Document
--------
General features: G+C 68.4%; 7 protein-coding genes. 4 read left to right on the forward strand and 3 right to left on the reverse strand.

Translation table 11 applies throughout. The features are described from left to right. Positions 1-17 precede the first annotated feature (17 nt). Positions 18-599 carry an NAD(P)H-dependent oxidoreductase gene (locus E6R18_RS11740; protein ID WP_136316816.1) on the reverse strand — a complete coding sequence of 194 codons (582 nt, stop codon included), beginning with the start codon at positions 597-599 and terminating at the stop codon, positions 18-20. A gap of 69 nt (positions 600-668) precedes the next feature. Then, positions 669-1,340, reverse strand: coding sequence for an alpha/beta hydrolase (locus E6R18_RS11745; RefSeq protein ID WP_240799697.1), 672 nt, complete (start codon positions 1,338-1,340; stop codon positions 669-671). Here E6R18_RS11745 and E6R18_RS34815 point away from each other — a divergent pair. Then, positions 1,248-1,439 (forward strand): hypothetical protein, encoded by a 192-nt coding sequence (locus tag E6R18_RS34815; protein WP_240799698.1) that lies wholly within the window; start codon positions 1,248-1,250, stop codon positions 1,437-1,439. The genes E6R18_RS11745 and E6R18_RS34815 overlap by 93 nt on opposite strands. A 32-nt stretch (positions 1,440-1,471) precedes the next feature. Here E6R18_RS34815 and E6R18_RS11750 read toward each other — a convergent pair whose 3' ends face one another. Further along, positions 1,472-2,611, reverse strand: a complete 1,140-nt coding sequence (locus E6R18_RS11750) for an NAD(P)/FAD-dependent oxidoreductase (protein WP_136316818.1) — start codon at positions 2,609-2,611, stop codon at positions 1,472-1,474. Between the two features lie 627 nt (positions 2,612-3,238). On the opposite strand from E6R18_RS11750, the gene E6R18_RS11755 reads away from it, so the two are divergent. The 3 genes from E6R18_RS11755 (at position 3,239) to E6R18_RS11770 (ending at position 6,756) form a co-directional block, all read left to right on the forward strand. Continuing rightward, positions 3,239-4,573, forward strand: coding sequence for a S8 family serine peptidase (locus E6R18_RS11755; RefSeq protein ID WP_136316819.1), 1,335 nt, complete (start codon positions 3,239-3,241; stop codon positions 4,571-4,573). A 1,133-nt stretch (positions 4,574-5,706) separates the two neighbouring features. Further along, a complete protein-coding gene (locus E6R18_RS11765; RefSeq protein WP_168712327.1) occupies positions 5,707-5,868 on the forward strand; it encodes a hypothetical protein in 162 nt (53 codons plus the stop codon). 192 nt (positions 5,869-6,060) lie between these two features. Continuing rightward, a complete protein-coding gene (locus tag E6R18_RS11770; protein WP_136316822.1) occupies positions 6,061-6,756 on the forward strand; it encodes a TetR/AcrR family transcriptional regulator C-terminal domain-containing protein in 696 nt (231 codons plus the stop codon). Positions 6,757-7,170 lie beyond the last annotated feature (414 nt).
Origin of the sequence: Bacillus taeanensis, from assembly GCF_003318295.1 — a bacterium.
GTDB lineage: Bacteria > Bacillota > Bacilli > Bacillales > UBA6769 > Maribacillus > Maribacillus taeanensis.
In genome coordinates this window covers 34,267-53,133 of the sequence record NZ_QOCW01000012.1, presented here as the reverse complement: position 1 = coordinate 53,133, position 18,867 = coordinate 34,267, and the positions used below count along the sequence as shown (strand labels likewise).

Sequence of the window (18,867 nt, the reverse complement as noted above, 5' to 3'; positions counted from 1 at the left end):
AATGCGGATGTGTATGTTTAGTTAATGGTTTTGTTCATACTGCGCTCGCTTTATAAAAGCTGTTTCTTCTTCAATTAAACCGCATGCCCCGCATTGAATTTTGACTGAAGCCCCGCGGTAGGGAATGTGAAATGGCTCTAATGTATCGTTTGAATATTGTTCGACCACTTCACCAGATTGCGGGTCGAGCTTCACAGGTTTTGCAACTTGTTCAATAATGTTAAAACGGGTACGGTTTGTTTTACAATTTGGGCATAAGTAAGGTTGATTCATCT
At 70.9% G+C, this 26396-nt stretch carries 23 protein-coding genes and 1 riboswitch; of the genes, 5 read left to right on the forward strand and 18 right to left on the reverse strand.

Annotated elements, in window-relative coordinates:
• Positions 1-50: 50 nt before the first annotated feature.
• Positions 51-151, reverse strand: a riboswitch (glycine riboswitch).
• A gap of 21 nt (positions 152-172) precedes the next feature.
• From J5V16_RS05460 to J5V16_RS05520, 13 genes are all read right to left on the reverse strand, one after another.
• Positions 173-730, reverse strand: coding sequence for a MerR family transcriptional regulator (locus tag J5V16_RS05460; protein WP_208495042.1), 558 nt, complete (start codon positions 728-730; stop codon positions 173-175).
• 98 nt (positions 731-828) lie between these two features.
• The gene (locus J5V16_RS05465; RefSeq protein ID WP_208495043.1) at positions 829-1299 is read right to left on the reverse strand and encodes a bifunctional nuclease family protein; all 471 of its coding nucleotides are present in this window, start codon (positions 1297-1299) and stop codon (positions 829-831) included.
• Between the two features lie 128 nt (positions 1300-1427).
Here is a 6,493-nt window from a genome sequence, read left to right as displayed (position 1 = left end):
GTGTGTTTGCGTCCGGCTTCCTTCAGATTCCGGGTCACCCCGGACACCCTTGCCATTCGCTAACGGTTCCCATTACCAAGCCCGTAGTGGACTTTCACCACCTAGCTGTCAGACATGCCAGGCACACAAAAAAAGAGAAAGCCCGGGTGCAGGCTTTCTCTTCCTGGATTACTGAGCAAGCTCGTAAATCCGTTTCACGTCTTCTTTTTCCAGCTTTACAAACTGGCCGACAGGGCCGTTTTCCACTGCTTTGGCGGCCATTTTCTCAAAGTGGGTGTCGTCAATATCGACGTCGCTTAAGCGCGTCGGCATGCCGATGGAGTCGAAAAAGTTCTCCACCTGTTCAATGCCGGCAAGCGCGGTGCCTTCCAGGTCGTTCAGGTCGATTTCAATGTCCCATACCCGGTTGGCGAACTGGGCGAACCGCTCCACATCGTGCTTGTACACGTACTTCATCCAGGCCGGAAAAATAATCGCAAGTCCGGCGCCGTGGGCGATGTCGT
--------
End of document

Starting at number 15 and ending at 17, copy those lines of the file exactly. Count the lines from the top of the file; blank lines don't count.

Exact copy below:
• 98 nt (positions 731-828) lie between these two features.
• The gene (locus J5V16_RS05465; RefSeq protein ID WP_208495043.1) at positions 829-1299 is read right to left on the reverse strand and encodes a bifunctional nuclease family protein; all 471 of its coding nucleotides are present in this window, start codon (positions 1297-1299) and stop codon (positions 829-831) included.
• Between the two features lie 128 nt (positions 1300-1427).